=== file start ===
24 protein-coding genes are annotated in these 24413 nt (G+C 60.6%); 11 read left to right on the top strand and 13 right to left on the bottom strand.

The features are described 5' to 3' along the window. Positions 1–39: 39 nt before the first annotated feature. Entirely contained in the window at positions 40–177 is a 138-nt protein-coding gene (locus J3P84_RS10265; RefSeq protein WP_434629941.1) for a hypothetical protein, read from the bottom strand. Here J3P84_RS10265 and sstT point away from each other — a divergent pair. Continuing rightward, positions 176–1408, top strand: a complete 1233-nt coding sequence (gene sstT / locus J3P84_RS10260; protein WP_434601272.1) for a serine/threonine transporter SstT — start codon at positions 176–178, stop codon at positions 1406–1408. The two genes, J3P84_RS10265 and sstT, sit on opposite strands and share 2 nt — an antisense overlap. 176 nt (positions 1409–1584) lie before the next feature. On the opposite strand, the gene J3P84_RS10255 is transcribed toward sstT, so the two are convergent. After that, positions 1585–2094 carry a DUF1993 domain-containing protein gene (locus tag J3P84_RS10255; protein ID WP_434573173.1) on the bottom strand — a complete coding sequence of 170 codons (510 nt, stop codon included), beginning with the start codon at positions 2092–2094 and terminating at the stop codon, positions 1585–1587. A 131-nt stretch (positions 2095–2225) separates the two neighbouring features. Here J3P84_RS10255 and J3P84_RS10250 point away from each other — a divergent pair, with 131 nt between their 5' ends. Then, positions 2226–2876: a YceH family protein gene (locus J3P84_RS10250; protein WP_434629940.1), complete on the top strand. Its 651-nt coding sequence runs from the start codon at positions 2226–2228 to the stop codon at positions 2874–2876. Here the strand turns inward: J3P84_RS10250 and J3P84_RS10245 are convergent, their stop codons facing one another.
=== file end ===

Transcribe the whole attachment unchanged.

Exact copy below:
24 protein-coding genes are annotated in these 24413 nt (G+C 60.6%); 11 read left to right on the top strand and 13 right to left on the bottom strand.

The features are described 5' to 3' along the window. Positions 1–39: 39 nt before the first annotated feature. Entirely contained in the window at positions 40–177 is a 138-nt protein-coding gene (locus J3P84_RS10265; RefSeq protein WP_434629941.1) for a hypothetical protein, read from the bottom strand. Here J3P84_RS10265 and sstT point away from each other — a divergent pair. Continuing rightward, positions 176–1408, top strand: a complete 1233-nt coding sequence (gene sstT / locus J3P84_RS10260; protein WP_434601272.1) for a serine/threonine transporter SstT — start codon at positions 176–178, stop codon at positions 1406–1408. The two genes, J3P84_RS10265 and sstT, sit on opposite strands and share 2 nt — an antisense overlap. 176 nt (positions 1409–1584) lie before the next feature. On the opposite strand, the gene J3P84_RS10255 is transcribed toward sstT, so the two are convergent. After that, positions 1585–2094 carry a DUF1993 domain-containing protein gene (locus tag J3P84_RS10255; protein ID WP_434573173.1) on the bottom strand — a complete coding sequence of 170 codons (510 nt, stop codon included), beginning with the start codon at positions 2092–2094 and terminating at the stop codon, positions 1585–1587. A 131-nt stretch (positions 2095–2225) separates the two neighbouring features. Here J3P84_RS10255 and J3P84_RS10250 point away from each other — a divergent pair, with 131 nt between their 5' ends. Then, positions 2226–2876: a YceH family protein gene (locus J3P84_RS10250; protein WP_434629940.1), complete on the top strand. Its 651-nt coding sequence runs from the start codon at positions 2226–2228 to the stop codon at positions 2874–2876. Here the strand turns inward: J3P84_RS10250 and J3P84_RS10245 are convergent, their stop codons facing one another.